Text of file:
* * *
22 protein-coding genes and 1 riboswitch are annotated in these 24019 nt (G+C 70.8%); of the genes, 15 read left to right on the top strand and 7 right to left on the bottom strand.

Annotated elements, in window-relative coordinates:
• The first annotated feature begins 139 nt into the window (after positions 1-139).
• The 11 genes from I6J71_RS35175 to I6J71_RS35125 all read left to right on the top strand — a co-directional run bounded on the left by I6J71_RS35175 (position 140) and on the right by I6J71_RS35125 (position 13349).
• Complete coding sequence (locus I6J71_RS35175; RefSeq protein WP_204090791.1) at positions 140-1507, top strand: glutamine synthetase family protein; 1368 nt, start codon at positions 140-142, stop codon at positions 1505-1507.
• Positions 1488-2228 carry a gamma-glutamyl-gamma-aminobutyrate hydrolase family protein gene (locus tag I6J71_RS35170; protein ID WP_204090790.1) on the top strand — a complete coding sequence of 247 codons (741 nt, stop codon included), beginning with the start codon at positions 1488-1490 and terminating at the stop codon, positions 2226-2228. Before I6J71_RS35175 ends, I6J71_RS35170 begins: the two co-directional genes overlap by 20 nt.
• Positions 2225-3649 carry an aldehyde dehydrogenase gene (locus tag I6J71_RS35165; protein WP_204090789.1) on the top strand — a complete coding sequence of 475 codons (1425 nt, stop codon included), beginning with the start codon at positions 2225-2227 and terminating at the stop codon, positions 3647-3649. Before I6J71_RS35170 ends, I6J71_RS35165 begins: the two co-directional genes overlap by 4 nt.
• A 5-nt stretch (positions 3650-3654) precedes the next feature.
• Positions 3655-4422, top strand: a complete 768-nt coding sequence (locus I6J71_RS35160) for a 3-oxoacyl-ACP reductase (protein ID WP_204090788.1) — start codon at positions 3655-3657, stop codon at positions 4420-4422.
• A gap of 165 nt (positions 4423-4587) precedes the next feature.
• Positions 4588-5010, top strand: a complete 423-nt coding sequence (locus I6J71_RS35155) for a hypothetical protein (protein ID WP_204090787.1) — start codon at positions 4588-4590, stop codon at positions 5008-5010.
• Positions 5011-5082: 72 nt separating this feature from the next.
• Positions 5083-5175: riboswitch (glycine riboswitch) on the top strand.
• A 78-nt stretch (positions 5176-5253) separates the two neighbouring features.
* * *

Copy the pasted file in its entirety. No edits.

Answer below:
22 protein-coding genes and 1 riboswitch are annotated in these 24019 nt (G+C 70.8%); of the genes, 15 read left to right on the top strand and 7 right to left on the bottom strand.

Annotated elements, in window-relative coordinates:
• The first annotated feature begins 139 nt into the window (after positions 1-139).
• The 11 genes from I6J71_RS35175 to I6J71_RS35125 all read left to right on the top strand — a co-directional run bounded on the left by I6J71_RS35175 (position 140) and on the right by I6J71_RS35125 (position 13349).
• Complete coding sequence (locus I6J71_RS35175; RefSeq protein WP_204090791.1) at positions 140-1507, top strand: glutamine synthetase family protein; 1368 nt, start codon at positions 140-142, stop codon at positions 1505-1507.
• Positions 1488-2228 carry a gamma-glutamyl-gamma-aminobutyrate hydrolase family protein gene (locus tag I6J71_RS35170; protein ID WP_204090790.1) on the top strand — a complete coding sequence of 247 codons (741 nt, stop codon included), beginning with the start codon at positions 1488-1490 and terminating at the stop codon, positions 2226-2228. Before I6J71_RS35175 ends, I6J71_RS35170 begins: the two co-directional genes overlap by 20 nt.
• Positions 2225-3649 carry an aldehyde dehydrogenase gene (locus tag I6J71_RS35165; protein WP_204090789.1) on the top strand — a complete coding sequence of 475 codons (1425 nt, stop codon included), beginning with the start codon at positions 2225-2227 and terminating at the stop codon, positions 3647-3649. Before I6J71_RS35170 ends, I6J71_RS35165 begins: the two co-directional genes overlap by 4 nt.
• A 5-nt stretch (positions 3650-3654) precedes the next feature.
• Positions 3655-4422, top strand: a complete 768-nt coding sequence (locus I6J71_RS35160) for a 3-oxoacyl-ACP reductase (protein ID WP_204090788.1) — start codon at positions 3655-3657, stop codon at positions 4420-4422.
• A gap of 165 nt (positions 4423-4587) precedes the next feature.
• Positions 4588-5010, top strand: a complete 423-nt coding sequence (locus I6J71_RS35155) for a hypothetical protein (protein ID WP_204090787.1) — start codon at positions 4588-4590, stop codon at positions 5008-5010.
• Positions 5011-5082: 72 nt separating this feature from the next.
• Positions 5083-5175: riboswitch (glycine riboswitch) on the top strand.
• A 78-nt stretch (positions 5176-5253) separates the two neighbouring features.